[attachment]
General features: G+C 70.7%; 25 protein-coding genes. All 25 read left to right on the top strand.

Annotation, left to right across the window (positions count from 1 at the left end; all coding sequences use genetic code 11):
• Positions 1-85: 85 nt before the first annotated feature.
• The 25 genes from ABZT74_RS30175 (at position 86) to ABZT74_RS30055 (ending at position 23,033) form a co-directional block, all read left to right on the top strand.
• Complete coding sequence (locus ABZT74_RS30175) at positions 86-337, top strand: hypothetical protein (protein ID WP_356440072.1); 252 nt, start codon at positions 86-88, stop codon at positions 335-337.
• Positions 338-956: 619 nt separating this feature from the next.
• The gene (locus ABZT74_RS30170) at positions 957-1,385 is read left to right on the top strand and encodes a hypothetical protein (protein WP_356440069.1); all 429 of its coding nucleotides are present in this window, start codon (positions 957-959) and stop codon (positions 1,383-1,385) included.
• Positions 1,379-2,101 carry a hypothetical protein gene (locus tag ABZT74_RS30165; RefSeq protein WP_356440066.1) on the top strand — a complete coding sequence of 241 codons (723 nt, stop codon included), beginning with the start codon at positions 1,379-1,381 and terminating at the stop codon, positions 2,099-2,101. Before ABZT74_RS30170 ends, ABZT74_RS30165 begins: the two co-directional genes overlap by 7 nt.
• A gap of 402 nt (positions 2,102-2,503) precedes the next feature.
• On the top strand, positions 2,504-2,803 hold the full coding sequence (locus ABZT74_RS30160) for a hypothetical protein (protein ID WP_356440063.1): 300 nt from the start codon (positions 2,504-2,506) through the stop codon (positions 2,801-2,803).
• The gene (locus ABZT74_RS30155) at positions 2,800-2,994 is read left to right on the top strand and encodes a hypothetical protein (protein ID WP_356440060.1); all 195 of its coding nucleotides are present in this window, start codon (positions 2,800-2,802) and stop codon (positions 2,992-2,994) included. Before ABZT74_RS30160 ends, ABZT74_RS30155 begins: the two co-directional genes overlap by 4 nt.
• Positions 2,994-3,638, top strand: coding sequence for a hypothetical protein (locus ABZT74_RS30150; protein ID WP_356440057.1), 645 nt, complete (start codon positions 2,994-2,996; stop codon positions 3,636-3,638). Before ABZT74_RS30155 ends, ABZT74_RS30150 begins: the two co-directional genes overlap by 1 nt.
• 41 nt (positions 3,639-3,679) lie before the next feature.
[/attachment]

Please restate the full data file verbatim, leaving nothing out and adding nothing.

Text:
General features: G+C 70.7%; 25 protein-coding genes. All 25 read left to right on the top strand.

Annotation, left to right across the window (positions count from 1 at the left end; all coding sequences use genetic code 11):
• Positions 1-85: 85 nt before the first annotated feature.
• The 25 genes from ABZT74_RS30175 (at position 86) to ABZT74_RS30055 (ending at position 23,033) form a co-directional block, all read left to right on the top strand.
• Complete coding sequence (locus ABZT74_RS30175) at positions 86-337, top strand: hypothetical protein (protein ID WP_356440072.1); 252 nt, start codon at positions 86-88, stop codon at positions 335-337.
• Positions 338-956: 619 nt separating this feature from the next.
• The gene (locus ABZT74_RS30170) at positions 957-1,385 is read left to right on the top strand and encodes a hypothetical protein (protein WP_356440069.1); all 429 of its coding nucleotides are present in this window, start codon (positions 957-959) and stop codon (positions 1,383-1,385) included.
• Positions 1,379-2,101 carry a hypothetical protein gene (locus tag ABZT74_RS30165; RefSeq protein WP_356440066.1) on the top strand — a complete coding sequence of 241 codons (723 nt, stop codon included), beginning with the start codon at positions 1,379-1,381 and terminating at the stop codon, positions 2,099-2,101. Before ABZT74_RS30170 ends, ABZT74_RS30165 begins: the two co-directional genes overlap by 7 nt.
• A gap of 402 nt (positions 2,102-2,503) precedes the next feature.
• On the top strand, positions 2,504-2,803 hold the full coding sequence (locus ABZT74_RS30160) for a hypothetical protein (protein ID WP_356440063.1): 300 nt from the start codon (positions 2,504-2,506) through the stop codon (positions 2,801-2,803).
• The gene (locus ABZT74_RS30155) at positions 2,800-2,994 is read left to right on the top strand and encodes a hypothetical protein (protein ID WP_356440060.1); all 195 of its coding nucleotides are present in this window, start codon (positions 2,800-2,802) and stop codon (positions 2,992-2,994) included. Before ABZT74_RS30160 ends, ABZT74_RS30155 begins: the two co-directional genes overlap by 4 nt.
• Positions 2,994-3,638, top strand: coding sequence for a hypothetical protein (locus ABZT74_RS30150; protein ID WP_356440057.1), 645 nt, complete (start codon positions 2,994-2,996; stop codon positions 3,636-3,638). Before ABZT74_RS30155 ends, ABZT74_RS30150 begins: the two co-directional genes overlap by 1 nt.
• 41 nt (positions 3,639-3,679) lie before the next feature.